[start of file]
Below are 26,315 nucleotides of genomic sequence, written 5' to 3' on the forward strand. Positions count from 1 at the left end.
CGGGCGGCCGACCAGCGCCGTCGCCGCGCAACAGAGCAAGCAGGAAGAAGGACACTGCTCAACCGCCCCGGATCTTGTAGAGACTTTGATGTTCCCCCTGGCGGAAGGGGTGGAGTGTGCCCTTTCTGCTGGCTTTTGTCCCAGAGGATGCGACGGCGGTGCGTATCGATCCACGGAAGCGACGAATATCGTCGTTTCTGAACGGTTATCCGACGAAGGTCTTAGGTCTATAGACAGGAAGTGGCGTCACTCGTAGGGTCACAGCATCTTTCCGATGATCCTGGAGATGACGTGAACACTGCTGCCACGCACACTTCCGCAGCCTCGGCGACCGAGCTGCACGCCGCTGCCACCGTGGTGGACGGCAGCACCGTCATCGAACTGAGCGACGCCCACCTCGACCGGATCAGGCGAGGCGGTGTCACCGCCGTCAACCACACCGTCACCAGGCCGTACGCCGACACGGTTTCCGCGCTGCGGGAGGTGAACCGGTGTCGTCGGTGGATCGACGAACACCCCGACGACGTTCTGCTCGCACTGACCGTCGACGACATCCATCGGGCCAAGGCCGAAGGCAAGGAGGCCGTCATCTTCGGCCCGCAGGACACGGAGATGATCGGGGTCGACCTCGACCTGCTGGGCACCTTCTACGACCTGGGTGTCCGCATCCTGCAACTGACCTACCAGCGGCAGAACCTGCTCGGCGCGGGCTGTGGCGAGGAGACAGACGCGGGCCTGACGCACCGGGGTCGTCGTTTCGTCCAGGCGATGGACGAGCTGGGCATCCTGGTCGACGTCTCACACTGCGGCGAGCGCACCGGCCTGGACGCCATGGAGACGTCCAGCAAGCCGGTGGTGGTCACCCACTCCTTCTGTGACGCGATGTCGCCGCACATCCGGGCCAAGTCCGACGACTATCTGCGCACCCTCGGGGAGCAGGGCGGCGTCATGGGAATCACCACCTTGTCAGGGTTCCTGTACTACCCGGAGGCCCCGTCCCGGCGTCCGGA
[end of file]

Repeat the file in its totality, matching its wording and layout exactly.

Below are 26,315 nucleotides of genomic sequence, written 5' to 3' on the forward strand. Positions count from 1 at the left end.
CGGGCGGCCGACCAGCGCCGTCGCCGCGCAACAGAGCAAGCAGGAAGAAGGACACTGCTCAACCGCCCCGGATCTTGTAGAGACTTTGATGTTCCCCCTGGCGGAAGGGGTGGAGTGTGCCCTTTCTGCTGGCTTTTGTCCCAGAGGATGCGACGGCGGTGCGTATCGATCCACGGAAGCGACGAATATCGTCGTTTCTGAACGGTTATCCGACGAAGGTCTTAGGTCTATAGACAGGAAGTGGCGTCACTCGTAGGGTCACAGCATCTTTCCGATGATCCTGGAGATGACGTGAACACTGCTGCCACGCACACTTCCGCAGCCTCGGCGACCGAGCTGCACGCCGCTGCCACCGTGGTGGACGGCAGCACCGTCATCGAACTGAGCGACGCCCACCTCGACCGGATCAGGCGAGGCGGTGTCACCGCCGTCAACCACACCGTCACCAGGCCGTACGCCGACACGGTTTCCGCGCTGCGGGAGGTGAACCGGTGTCGTCGGTGGATCGACGAACACCCCGACGACGTTCTGCTCGCACTGACCGTCGACGACATCCATCGGGCCAAGGCCGAAGGCAAGGAGGCCGTCATCTTCGGCCCGCAGGACACGGAGATGATCGGGGTCGACCTCGACCTGCTGGGCACCTTCTACGACCTGGGTGTCCGCATCCTGCAACTGACCTACCAGCGGCAGAACCTGCTCGGCGCGGGCTGTGGCGAGGAGACAGACGCGGGCCTGACGCACCGGGGTCGTCGTTTCGTCCAGGCGATGGACGAGCTGGGCATCCTGGTCGACGTCTCACACTGCGGCGAGCGCACCGGCCTGGACGCCATGGAGACGTCCAGCAAGCCGGTGGTGGTCACCCACTCCTTCTGTGACGCGATGTCGCCGCACATCCGGGCCAAGTCCGACGACTATCTGCGCACCCTCGGGGAGCAGGGCGGCGTCATGGGAATCACCACCTTGTCAGGGTTCCTGTACTACCCGGAGGCCCCGTCCCGGCGTCCGGA